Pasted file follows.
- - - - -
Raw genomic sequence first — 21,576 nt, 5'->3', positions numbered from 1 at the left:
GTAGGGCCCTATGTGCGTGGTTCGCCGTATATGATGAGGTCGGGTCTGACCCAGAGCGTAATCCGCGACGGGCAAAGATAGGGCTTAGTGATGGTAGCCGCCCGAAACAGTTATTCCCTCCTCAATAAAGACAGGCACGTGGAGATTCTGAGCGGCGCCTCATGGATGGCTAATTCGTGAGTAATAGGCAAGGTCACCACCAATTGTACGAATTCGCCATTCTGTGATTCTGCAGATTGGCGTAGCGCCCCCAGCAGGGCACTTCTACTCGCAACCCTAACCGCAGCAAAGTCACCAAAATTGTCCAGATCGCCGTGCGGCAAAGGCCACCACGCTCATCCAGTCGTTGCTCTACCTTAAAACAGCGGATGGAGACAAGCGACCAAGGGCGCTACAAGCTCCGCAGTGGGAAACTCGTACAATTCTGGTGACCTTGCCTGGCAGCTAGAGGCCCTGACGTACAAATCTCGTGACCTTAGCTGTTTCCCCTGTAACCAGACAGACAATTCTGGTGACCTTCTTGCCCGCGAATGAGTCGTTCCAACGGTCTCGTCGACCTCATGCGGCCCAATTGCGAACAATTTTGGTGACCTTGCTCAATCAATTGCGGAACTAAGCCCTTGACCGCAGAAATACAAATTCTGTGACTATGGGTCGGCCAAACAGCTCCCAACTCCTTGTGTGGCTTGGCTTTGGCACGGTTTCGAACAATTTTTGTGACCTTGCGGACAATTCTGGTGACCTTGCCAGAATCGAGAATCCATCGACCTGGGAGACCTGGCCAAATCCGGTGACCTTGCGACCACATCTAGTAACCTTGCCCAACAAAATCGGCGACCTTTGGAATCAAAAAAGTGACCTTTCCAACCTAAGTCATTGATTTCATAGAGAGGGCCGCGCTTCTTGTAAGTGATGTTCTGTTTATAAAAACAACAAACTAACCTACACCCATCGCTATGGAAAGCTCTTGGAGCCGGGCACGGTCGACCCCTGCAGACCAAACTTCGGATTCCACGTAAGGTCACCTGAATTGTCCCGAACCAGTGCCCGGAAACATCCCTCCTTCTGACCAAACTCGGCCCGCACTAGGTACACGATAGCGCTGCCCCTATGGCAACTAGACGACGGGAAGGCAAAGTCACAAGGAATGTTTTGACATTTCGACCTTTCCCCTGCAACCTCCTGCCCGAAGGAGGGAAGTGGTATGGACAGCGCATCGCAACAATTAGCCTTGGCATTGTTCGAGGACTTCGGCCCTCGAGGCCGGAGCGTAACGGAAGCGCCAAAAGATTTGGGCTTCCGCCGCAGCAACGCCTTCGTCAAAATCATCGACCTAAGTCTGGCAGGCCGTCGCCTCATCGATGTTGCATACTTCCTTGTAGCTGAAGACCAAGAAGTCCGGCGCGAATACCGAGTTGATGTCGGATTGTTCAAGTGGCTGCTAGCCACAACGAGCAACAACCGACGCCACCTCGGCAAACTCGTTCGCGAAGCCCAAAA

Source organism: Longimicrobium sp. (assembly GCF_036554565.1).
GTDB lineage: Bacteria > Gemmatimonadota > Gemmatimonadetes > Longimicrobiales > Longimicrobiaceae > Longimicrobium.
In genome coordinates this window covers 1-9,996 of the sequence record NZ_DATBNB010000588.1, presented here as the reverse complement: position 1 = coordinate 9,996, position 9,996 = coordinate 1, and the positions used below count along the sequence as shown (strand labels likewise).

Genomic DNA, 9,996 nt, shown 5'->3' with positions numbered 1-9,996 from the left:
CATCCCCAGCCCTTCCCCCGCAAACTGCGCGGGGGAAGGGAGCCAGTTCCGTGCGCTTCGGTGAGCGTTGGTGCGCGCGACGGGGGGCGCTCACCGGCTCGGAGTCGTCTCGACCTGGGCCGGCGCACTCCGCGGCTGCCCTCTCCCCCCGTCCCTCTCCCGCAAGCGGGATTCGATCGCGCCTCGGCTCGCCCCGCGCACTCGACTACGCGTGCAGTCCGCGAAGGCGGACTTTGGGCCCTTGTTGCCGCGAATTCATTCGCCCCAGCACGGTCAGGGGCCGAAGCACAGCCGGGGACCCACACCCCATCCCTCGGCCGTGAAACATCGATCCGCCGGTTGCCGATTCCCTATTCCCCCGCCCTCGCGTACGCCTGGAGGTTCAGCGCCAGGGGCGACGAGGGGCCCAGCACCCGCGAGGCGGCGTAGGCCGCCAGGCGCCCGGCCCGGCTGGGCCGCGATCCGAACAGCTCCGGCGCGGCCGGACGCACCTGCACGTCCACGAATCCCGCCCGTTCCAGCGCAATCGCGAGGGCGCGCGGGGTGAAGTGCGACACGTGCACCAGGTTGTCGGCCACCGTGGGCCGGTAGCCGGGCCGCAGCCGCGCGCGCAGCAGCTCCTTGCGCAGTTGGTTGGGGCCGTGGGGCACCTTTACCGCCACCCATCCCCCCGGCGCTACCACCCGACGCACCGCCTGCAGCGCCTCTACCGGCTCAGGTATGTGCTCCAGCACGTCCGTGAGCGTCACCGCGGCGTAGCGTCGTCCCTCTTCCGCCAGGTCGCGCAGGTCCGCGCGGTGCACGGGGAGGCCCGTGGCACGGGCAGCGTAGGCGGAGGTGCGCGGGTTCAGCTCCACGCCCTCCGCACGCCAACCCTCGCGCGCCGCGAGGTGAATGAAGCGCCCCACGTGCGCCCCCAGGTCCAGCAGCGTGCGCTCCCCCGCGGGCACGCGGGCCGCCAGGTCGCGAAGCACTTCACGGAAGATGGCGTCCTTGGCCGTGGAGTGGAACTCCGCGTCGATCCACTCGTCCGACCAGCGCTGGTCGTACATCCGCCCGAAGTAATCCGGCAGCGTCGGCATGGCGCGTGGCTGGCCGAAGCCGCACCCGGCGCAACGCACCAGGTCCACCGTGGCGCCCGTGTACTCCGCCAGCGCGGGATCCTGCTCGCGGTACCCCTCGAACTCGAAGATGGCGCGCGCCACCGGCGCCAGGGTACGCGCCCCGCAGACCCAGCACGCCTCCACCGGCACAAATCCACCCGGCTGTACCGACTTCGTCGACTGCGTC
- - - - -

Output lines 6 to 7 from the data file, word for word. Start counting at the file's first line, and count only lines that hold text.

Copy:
Genomic DNA, 9,996 nt, shown 5'->3' with positions numbered 1-9,996 from the left:
CATCCCCAGCCCTTCCCCCGCAAACTGCGCGGGGGAAGGGAGCCAGTTCCGTGCGCTTCGGTGAGCGTTGGTGCGCGCGACGGGGGGCGCTCACCGGCTCGGAGTCGTCTCGACCTGGGCCGGCGCACTCCGCGGCTGCCCTCTCCCCCCGTCCCTCTCCCGCAAGCGGGATTCGATCGCGCCTCGGCTCGCCCCGCGCACTCGACTACGCGTGCAGTCCGCGAAGGCGGACTTTGGGCCCTTGTTGCCGCGAATTCATTCGCCCCAGCACGGTCAGGGGCCGAAGCACAGCCGGGGACCCACACCCCATCCCTCGGCCGTGAAACATCGATCCGCCGGTTGCCGATTCCCTATTCCCCCGCCCTCGCGTACGCCTGGAGGTTCAGCGCCAGGGGCGACGAGGGGCCCAGCACCCGCGAGGCGGCGTAGGCCGCCAGGCGCCCGGCCCGGCTGGGCCGCGATCCGAACAGCTCCGGCGCGGCCGGACGCACCTGCACGTCCACGAATCCCGCCCGTTCCAGCGCAATCGCGAGGGCGCGCGGGGTGAAGTGCGACACGTGCACCAGGTTGTCGGCCACCGTGGGCCGGTAGCCGGGCCGCAGCCGCGCGCGCAGCAGCTCCTTGCGCAGTTGGTTGGGGCCGTGGGGCACCTTTACCGCCACCCATCCCCCCGGCGCTACCACCCGACGCACCGCCTGCAGCGCCTCTACCGGCTCAGGTATGTGCTCCAGCACGTCCGTGAGCGTCACCGCGGCGTAGCGTCGTCCCTCTTCCGCCAGGTCGCGCAGGTCCGCGCGGTGCACGGGGAGGCCCGTGGCACGGGCAGCGTAGGCGGAGGTGCGCGGGTTCAGCTCCACGCCCTCCGCACGCCAACCCTCGCGCGCCGCGAGGTGAATGAAGCGCCCCACGTGCGCCCCCAGGTCCAGCAGCGTGCGCTCCCCCGCGGGCACGCGGGCCGCCAGGTCGCGAAGCACTTCACGGAAGATGGCGTCCTTGGCCGTGGAGTGGAACTCCGCGTCGATCCACTCGTCCGACCAGCGCTGGTCGTACATCCGCCCGAAGTAATCCGGCAGCGTCGGCATGGCGCGTGGCTGGCCGAAGCCGCACCCGGCGCAACGCACCAGGTCCACCGTGGCGCCCGTGTACTCCGCCAGCGCGGGATCCTGCTCGCGGTACCCCTCGAACTCGAAGATGGCGCGCGCCACCGGCGCCAGGGTACGCGCCCCGCAGACCCAGCACGCCTCCACCGGCACAAATCCACCCGGCTGTACCGACTTCGTCGACTGCGTC